Maternal Cognitions and Mother–Infant Interaction in Postnatal Depression and Generalized Anxiety Disorder

Journal of Abnormal Psychology (Impact Factor: 4.86). 01/2012; 121(4). DOI: 10.1037/a0026847
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Postnatal depression and anxiety have been shown to increase the risk of disturbances in mother-child interaction and child development. Research into mechanisms has focused on genetics and maternal behavior; maternal cognitions have received little attention. Our aim was to experimentally determine if worry and rumination in mothers with generalized anxiety disorder (GAD) and major depressive disorder (MDD), diagnosed in the postnatal 6 months, interfered with maternal responsiveness to their 10-month old infants. Mothers (N = 253: GAD n = 90; MDD n = 57; control n = 106) and their infants were randomized to either a worry/rumination prime (WRP) or a neutral prime (NP); mother-infant interactions were assessed before and after priming. Type of priming was a significant predictor of maternal cognitions, with WRP resulting in more negative thoughts, higher thought recurrence and more self-focus relative to NP across the entire sample. Interaction effects between group and priming were significant for two parenting variables: Compared with controls, WRP had a more negative impact on maternal responsiveness to infant vocalization for GAD, and to a lesser extent for MDD; WRP led to decreased maternal vocalization for GAD. Also, mothers with GAD used stronger control after the NP than WRP, as well as compared with other groups, and overall post-priming, their children exhibited lower emotional tone and more withdrawal. Across the entire sample, WRP was associated with increased child vocalization relative to NP. This study demonstrated that disturbances in maternal cognitions, in the context of postnatal anxiety and to a lesser degree depression, play a significant role in mother-child interaction. (PsycINFO Database Record (c) 2012 APA, all rights reserved).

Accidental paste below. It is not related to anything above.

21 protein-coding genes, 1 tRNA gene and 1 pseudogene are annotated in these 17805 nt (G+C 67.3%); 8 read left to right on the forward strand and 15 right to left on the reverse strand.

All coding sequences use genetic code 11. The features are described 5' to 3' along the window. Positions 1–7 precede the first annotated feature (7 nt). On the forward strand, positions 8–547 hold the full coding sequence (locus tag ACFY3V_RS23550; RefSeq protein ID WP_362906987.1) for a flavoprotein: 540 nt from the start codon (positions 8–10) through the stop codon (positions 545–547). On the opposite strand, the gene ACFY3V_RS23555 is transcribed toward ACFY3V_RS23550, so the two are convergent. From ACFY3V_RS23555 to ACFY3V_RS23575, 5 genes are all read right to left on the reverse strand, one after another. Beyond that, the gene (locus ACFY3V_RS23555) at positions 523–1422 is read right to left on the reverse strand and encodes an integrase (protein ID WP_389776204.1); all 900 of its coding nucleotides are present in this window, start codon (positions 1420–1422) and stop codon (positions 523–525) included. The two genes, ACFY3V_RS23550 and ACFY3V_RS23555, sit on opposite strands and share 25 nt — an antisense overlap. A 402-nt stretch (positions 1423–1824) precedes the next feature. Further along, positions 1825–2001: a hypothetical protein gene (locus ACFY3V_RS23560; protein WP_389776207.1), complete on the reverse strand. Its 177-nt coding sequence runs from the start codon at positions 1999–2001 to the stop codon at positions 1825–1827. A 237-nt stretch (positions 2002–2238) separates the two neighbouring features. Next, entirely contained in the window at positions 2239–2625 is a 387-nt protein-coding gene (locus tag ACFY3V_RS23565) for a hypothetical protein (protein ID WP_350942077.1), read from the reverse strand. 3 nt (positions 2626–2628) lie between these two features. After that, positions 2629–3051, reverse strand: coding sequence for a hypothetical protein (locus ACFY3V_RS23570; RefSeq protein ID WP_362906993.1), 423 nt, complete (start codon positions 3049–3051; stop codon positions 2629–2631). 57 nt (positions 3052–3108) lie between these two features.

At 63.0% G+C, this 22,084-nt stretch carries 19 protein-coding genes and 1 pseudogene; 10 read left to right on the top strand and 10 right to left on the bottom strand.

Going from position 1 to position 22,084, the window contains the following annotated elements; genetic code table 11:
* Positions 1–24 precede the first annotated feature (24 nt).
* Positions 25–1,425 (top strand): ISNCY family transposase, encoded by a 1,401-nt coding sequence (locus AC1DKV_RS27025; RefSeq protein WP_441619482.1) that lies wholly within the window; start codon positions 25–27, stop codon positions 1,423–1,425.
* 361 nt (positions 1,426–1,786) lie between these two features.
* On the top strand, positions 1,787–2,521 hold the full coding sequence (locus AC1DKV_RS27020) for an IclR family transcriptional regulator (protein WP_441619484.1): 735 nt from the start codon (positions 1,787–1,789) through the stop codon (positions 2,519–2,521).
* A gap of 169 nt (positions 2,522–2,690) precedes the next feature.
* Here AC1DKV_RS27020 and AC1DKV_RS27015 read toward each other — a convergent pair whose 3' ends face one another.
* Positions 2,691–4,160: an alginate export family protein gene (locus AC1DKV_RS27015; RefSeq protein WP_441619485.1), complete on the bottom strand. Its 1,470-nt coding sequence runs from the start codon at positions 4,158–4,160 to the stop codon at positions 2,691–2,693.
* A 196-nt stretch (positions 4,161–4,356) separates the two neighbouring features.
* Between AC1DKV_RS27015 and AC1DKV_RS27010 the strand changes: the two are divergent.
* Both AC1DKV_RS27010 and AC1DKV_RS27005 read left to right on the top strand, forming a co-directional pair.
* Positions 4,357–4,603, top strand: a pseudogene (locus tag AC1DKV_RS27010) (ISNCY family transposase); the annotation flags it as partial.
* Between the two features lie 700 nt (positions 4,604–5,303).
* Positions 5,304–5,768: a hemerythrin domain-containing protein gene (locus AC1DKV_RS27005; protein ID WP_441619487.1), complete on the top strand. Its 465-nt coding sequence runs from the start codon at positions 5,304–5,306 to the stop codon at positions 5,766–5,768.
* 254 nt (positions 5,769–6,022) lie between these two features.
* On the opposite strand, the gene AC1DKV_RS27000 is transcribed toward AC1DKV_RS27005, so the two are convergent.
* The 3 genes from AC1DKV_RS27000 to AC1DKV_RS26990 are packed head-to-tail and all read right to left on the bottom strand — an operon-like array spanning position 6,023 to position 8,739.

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    • "nd Eidelman , 2007 ) . Anxiety has a similar effect on the quality of mother – child interactions , even though the interactive behavior of these dyads has been less explored so far . In particular , recent literature focused on the cognitive components of anxiety and on the specific worries linked to the perinatal period ( Murray et al . , 2007 ; Stein et al . , 2012 ) ."